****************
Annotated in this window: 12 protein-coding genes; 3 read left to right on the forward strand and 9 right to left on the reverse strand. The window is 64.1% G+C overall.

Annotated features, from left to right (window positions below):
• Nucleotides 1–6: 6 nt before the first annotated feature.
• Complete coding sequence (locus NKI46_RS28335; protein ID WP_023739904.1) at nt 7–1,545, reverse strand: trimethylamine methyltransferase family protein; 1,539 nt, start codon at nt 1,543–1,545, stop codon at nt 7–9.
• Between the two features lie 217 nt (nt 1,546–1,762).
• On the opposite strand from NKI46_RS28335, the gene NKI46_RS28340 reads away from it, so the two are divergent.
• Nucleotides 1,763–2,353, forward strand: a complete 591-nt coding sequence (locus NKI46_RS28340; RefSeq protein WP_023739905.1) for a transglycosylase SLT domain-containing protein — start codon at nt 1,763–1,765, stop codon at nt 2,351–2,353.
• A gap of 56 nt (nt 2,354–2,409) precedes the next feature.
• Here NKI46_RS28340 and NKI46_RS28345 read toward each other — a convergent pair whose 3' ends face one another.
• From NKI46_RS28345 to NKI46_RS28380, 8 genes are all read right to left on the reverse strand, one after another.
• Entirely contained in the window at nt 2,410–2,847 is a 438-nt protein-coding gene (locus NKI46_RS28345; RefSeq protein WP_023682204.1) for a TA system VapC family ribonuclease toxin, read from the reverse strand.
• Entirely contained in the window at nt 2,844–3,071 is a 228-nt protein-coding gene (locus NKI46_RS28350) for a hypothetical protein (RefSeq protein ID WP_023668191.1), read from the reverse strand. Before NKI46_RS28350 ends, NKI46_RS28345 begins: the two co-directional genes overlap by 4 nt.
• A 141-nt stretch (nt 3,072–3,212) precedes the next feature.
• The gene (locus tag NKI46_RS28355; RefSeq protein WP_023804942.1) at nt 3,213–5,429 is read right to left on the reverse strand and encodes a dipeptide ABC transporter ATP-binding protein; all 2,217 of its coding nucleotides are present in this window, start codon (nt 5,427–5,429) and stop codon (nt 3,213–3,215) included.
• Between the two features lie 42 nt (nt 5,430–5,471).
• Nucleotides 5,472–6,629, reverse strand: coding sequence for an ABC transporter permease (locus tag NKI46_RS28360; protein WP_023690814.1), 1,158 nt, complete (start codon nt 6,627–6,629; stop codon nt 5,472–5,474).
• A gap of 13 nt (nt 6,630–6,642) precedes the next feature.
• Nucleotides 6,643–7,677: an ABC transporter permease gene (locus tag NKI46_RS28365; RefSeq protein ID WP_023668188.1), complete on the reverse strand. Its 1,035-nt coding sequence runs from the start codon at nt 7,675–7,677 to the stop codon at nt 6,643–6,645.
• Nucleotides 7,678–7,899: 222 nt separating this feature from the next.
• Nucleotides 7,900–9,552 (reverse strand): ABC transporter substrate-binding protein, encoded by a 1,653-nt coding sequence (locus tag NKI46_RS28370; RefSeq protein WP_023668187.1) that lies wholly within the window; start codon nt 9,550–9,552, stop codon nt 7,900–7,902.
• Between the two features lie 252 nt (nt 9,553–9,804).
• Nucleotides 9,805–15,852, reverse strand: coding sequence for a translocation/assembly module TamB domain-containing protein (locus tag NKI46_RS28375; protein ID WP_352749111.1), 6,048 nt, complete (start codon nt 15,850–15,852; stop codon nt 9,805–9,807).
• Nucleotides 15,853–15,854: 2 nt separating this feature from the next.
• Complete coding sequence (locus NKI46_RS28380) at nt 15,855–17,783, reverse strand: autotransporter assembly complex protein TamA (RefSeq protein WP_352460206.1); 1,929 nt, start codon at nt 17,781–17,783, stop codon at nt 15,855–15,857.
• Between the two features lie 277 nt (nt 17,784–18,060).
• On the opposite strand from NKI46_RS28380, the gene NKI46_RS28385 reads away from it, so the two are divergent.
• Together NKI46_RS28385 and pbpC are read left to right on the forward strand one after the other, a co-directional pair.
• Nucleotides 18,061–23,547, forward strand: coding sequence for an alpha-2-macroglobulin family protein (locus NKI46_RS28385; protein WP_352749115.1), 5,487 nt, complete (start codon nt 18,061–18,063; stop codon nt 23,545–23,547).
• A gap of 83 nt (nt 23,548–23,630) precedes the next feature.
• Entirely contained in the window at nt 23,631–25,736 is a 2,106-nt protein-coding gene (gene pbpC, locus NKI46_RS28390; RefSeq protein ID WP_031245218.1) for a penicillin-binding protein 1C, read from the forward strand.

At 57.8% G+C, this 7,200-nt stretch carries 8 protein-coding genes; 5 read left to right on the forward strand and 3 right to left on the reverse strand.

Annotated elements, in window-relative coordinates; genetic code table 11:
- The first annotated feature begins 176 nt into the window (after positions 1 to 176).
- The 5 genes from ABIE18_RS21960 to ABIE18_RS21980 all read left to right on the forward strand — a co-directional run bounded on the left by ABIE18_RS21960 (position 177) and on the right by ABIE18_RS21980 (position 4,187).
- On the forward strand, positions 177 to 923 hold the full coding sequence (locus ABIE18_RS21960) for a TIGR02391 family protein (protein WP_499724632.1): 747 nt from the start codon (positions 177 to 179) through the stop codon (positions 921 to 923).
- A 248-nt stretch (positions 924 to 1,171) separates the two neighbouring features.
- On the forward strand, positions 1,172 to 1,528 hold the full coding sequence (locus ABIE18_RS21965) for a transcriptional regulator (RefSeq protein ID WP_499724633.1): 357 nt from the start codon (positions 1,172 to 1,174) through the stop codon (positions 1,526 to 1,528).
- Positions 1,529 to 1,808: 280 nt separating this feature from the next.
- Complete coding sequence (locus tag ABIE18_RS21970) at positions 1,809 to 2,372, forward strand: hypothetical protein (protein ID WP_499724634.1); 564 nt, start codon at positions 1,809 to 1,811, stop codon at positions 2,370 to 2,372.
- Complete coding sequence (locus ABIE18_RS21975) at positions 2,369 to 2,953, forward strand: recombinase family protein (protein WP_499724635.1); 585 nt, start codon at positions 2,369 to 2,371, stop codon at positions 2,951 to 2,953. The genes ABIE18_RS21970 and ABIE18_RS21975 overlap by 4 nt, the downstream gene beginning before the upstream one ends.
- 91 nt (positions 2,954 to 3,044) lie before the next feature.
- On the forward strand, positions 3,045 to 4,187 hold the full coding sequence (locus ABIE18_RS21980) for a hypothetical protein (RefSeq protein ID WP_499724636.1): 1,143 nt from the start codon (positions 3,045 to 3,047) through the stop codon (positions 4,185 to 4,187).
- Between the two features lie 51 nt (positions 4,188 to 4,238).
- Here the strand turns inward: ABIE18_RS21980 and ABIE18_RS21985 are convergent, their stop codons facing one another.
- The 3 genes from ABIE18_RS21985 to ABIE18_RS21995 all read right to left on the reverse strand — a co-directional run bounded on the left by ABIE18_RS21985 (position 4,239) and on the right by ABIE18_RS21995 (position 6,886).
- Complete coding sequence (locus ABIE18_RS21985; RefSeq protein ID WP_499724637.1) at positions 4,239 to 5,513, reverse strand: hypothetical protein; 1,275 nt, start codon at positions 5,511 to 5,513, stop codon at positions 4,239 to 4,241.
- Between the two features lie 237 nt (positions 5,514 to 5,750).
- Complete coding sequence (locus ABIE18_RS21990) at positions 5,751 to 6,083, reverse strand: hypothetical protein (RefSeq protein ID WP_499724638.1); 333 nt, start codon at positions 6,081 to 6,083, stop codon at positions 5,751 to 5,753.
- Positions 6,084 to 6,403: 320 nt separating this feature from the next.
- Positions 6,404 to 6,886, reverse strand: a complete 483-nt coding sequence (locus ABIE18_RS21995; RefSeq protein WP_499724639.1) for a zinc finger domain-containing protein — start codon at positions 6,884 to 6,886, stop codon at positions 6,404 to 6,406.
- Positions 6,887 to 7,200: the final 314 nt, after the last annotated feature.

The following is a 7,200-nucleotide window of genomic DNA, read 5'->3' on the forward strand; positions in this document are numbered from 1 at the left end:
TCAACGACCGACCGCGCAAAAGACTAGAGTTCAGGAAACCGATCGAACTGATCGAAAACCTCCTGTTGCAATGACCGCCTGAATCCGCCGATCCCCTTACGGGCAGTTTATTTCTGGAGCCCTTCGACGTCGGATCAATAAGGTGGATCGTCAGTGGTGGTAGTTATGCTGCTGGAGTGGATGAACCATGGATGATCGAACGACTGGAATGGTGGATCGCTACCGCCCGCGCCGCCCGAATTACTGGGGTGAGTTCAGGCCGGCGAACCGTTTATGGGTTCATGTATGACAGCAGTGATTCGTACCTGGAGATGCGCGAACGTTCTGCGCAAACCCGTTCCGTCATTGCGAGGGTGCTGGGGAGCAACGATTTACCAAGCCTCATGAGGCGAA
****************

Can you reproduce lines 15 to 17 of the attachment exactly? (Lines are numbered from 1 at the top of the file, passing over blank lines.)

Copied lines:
• Between the two features lie 42 nt (nt 5,430–5,471).
• Nucleotides 5,472–6,629, reverse strand: coding sequence for an ABC transporter permease (locus tag NKI46_RS28360; protein WP_023690814.1), 1,158 nt, complete (start codon nt 6,627–6,629; stop codon nt 5,472–5,474).
• A gap of 13 nt (nt 6,630–6,642) precedes the next feature.